The films of the Nordic Lights Festival next weekend at SIFF are a testament to our cultural kinship with Scandinavia.
A boy slumps into a plaid jacket in the passenger seat of his father’s car–his face bathed in gray winter light. The windshield reveals low-slung modern buildings and dark evergreens.
It could be a scene lifted straight from Seattle. Instead it’s the opening of “On Your Lips,” a short film from Finland exploring the thrilling tension and awkward hilarity of adolescent desire. The short is part of the “Nordic Lights Film Festival” at the SIFF Film Center next weekend and just one cinematic example of the cultural kinship between the Pacific Northwest and some of the world’s northernmost cultures.
“I was raised and grew up in Sweden and I have to say of all of the places I’ve been to and visited in the US, Seattle feels the most Nordic to me,” says Stina Cowan of the Nordic Heritage Museum, who collaborated with the Seattle International Film Festival to put on Nordic Lights and who defines “Nordic” countries as Sweden, Norway, Denmark, Iceland and Finland.
The many Scandinavian immigrants (and their descendents) that populate the Pacific Northwest help create a natural interest in Nordic Film. And of course our shared winter gloom — which Cowen calls weather for a “movie mindset” — sets a familiar tone, but this year’s Nordic Lights line-up reveal other connections as well.
“The political orientation of the Northwest is exceptional in the United States, but it’s more of a fit with the [liberal] nature of Scandinavian politics,” says Andrew Nestingen, a professor of Scandinavian studies at The University of Washington, “The perspective of these films is interesting and challenging but also aesthetically and culturally familiar to a local audience.”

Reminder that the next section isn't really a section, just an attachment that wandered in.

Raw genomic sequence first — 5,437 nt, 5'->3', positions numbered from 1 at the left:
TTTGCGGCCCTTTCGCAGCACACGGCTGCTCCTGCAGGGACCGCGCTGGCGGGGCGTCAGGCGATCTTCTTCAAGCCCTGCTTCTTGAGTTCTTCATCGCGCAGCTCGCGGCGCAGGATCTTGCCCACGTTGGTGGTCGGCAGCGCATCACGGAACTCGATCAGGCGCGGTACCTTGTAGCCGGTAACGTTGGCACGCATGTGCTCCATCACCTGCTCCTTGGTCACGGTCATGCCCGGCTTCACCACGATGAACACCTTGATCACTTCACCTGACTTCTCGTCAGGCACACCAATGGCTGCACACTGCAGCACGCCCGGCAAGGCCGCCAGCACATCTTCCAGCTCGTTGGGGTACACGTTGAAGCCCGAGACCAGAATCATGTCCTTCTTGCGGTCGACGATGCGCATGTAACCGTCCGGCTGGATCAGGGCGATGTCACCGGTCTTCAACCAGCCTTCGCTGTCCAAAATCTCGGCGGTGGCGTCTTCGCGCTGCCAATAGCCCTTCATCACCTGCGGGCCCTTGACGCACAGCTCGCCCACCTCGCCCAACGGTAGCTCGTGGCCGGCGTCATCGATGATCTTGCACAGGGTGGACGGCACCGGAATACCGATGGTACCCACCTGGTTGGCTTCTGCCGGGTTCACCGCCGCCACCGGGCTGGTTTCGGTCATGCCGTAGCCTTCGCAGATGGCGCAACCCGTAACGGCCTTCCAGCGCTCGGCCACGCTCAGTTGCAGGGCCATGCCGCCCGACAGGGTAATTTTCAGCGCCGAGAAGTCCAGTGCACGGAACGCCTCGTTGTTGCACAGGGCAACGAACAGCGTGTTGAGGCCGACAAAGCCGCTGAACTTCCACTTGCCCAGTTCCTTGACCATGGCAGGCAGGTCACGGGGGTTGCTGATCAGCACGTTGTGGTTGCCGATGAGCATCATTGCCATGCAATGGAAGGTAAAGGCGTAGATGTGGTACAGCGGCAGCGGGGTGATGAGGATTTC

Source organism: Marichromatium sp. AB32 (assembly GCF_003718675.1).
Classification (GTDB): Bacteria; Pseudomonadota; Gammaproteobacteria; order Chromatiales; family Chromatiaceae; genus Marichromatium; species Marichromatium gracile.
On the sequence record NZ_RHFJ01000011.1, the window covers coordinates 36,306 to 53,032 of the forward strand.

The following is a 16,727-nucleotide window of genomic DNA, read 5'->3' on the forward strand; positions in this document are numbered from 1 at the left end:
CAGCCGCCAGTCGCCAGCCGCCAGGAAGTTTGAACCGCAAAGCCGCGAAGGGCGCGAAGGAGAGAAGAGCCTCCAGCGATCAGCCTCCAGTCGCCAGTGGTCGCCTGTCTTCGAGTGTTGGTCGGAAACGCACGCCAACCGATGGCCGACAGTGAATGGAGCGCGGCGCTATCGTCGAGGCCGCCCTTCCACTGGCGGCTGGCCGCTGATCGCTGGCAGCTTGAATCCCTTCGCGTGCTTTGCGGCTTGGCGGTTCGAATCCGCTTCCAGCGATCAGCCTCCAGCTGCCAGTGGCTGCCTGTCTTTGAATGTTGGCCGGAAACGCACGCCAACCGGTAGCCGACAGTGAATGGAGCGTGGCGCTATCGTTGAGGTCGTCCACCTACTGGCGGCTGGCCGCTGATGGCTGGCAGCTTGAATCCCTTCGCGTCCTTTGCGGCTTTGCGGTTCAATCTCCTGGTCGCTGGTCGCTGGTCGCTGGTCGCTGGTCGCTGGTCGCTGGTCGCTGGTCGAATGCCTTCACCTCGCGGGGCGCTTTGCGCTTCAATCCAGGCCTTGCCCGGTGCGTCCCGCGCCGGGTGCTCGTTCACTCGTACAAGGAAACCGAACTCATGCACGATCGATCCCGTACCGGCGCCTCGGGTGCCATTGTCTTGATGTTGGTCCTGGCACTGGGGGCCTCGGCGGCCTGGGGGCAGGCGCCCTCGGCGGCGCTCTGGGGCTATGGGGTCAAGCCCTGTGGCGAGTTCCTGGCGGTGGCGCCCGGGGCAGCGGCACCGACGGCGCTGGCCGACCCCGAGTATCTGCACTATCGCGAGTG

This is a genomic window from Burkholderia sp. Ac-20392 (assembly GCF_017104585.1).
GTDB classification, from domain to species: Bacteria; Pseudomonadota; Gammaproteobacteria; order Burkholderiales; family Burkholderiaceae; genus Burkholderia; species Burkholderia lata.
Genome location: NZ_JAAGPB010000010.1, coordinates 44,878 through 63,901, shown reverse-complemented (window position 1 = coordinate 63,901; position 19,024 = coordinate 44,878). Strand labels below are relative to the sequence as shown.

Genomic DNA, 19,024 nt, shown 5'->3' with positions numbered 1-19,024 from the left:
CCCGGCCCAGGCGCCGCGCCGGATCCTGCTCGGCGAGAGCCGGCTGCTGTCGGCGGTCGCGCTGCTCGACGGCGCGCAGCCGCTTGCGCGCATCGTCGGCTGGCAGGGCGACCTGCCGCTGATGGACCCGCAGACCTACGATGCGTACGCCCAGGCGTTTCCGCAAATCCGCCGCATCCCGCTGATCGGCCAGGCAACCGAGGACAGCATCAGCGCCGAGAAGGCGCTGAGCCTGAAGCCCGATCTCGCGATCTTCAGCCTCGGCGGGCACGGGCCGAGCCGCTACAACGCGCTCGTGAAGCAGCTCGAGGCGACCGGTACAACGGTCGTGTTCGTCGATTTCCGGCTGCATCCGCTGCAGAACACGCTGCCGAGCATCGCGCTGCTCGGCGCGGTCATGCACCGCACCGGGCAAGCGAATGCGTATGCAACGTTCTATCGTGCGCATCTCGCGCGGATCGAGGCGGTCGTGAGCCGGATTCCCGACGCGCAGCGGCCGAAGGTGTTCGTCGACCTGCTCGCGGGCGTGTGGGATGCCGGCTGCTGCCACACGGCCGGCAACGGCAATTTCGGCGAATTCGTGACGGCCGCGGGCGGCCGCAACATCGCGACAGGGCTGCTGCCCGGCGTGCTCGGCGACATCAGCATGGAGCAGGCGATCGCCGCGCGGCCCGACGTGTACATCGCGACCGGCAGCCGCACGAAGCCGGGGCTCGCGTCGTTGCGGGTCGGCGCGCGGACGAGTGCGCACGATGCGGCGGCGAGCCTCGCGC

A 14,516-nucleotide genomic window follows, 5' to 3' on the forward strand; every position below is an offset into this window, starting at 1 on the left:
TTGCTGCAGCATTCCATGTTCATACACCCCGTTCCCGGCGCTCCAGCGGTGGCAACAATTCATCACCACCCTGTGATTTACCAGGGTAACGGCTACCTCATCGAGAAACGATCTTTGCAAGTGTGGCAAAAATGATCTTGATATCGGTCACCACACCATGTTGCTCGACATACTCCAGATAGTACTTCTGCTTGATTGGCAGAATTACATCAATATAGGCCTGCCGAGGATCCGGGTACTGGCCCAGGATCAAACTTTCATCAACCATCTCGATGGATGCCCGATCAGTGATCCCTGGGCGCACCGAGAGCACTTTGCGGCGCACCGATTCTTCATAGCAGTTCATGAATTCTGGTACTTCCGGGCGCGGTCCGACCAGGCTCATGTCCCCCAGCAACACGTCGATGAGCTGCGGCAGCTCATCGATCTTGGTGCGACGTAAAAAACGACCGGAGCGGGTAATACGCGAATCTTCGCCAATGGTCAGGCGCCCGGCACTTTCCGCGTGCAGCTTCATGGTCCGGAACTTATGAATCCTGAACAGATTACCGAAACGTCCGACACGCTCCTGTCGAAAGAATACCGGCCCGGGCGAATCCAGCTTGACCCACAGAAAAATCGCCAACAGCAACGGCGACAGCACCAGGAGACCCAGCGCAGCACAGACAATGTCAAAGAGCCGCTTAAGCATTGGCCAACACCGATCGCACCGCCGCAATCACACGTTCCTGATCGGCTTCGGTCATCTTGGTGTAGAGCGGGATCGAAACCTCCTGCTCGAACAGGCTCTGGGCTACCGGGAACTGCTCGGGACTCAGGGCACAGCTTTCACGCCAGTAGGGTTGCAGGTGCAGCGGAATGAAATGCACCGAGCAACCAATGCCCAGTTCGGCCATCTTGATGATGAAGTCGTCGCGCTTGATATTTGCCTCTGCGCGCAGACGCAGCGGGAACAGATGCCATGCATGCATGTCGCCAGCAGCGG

He recommends “Ash,” about the aftermath of southern Iceland’s 2010 volcanic eruption, “Call Girl” about prostitution in 1970s Sweden, and “Open Up to Me” about the experiences of a transgender woman in Finland to politically-minded movie goers.
From Ingmar Bergman to Lars von Trier (a contemporary Danish filmmaker who actually set his 2009 “Antichrist” in Seattle and the forests of Washington) and even “The Girl with the Dragon Tattoo,” (the original Swedish version) there’s much in Nordic films to appeal to Seattle audiences. Human stories often play out against landscapes both dreary and magnificent, dark themes are balanced with resilience, and subtle sarcasm reveals important emotional truths.
But perhaps the greatest strength of this year’s Nordic Lights program is that it showcases a new generation of lesser-known filmmakers whose work challenges stereotypes about Nordic countries and the cinema they produce.
“Scandinavia is changing a lot, it’s becoming a more multicultural society,” says Nestingen, “there are a lot of young filmmakers coming up from diverse backgrounds.”
To get a sense of this new, multicultural sensibility he has a few recommendations: “Inuk,” a film that features non-professional Inuit actors from Greenland, the “Sámi Shorts” film series by and about the indigenous people in the farthest reaches of Northern Europe, and “A Hijacking” about a Danish cargo ship high-jacked by Somali pirates in the Indian Ocean (he suggests it as a kind of Scandinavian companion to “Captain Phillips”)
I’d also add a plug for “Coffee Time” by Swedish filmmaker Maria Fredriksson, playing as part of the “Nordic Shorts” program. This short documentary features a group of elderly women discussing their sex lives over coffee in an old fashioned parlor glowing softly with delicate white china.
The frank humor grabbed me immediately but the final moments left me surprisingly moved by what was revealed about love, loneliness, pride and regret — themes so relatable it was easy to forget I was reading subtitles.
Now if it had just been puddles outside the parlor window — instead of snow — it would have felt just like home.
The “Nordic Lights Film Festival” runs Friday-Sunday, January 17-19 at the SIFF Film Center at Seattle Center. Details here.